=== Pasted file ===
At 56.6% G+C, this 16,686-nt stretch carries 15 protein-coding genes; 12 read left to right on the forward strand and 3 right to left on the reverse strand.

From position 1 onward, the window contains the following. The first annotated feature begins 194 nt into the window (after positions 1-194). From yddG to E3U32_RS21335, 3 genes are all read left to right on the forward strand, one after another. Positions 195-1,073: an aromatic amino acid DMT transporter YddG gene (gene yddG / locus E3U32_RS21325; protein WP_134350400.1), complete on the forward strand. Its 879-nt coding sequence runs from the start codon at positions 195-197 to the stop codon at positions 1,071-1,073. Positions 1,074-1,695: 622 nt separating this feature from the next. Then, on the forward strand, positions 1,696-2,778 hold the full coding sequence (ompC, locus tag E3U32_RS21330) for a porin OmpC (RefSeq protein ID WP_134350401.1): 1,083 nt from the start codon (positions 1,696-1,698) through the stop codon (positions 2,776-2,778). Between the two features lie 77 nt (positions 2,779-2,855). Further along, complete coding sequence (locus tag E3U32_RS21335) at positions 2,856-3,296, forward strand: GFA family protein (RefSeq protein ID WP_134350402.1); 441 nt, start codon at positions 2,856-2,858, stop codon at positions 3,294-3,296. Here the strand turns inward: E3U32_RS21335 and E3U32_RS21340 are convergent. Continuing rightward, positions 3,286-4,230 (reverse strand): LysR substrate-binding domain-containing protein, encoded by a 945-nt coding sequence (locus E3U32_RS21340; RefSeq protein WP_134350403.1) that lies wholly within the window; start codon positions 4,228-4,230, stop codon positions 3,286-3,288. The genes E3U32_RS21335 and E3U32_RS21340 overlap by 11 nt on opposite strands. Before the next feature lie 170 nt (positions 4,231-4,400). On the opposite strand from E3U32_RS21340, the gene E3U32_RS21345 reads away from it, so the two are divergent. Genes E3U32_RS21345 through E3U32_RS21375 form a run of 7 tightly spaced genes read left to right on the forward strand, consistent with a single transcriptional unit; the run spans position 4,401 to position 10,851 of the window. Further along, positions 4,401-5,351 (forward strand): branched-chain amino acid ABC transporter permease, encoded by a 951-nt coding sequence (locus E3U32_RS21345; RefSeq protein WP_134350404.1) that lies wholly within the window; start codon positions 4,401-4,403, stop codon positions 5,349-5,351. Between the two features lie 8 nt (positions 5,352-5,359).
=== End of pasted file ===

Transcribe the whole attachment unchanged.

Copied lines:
At 56.6% G+C, this 16,686-nt stretch carries 15 protein-coding genes; 12 read left to right on the forward strand and 3 right to left on the reverse strand.

From position 1 onward, the window contains the following. The first annotated feature begins 194 nt into the window (after positions 1-194). From yddG to E3U32_RS21335, 3 genes are all read left to right on the forward strand, one after another. Positions 195-1,073: an aromatic amino acid DMT transporter YddG gene (gene yddG / locus E3U32_RS21325; protein WP_134350400.1), complete on the forward strand. Its 879-nt coding sequence runs from the start codon at positions 195-197 to the stop codon at positions 1,071-1,073. Positions 1,074-1,695: 622 nt separating this feature from the next. Then, on the forward strand, positions 1,696-2,778 hold the full coding sequence (ompC, locus tag E3U32_RS21330) for a porin OmpC (RefSeq protein ID WP_134350401.1): 1,083 nt from the start codon (positions 1,696-1,698) through the stop codon (positions 2,776-2,778). Between the two features lie 77 nt (positions 2,779-2,855). Further along, complete coding sequence (locus tag E3U32_RS21335) at positions 2,856-3,296, forward strand: GFA family protein (RefSeq protein ID WP_134350402.1); 441 nt, start codon at positions 2,856-2,858, stop codon at positions 3,294-3,296. Here the strand turns inward: E3U32_RS21335 and E3U32_RS21340 are convergent. Continuing rightward, positions 3,286-4,230 (reverse strand): LysR substrate-binding domain-containing protein, encoded by a 945-nt coding sequence (locus E3U32_RS21340; RefSeq protein WP_134350403.1) that lies wholly within the window; start codon positions 4,228-4,230, stop codon positions 3,286-3,288. The genes E3U32_RS21335 and E3U32_RS21340 overlap by 11 nt on opposite strands. Before the next feature lie 170 nt (positions 4,231-4,400). On the opposite strand from E3U32_RS21340, the gene E3U32_RS21345 reads away from it, so the two are divergent. Genes E3U32_RS21345 through E3U32_RS21375 form a run of 7 tightly spaced genes read left to right on the forward strand, consistent with a single transcriptional unit; the run spans position 4,401 to position 10,851 of the window. Further along, positions 4,401-5,351 (forward strand): branched-chain amino acid ABC transporter permease, encoded by a 951-nt coding sequence (locus E3U32_RS21345; RefSeq protein WP_134350404.1) that lies wholly within the window; start codon positions 4,401-4,403, stop codon positions 5,349-5,351. Between the two features lie 8 nt (positions 5,352-5,359).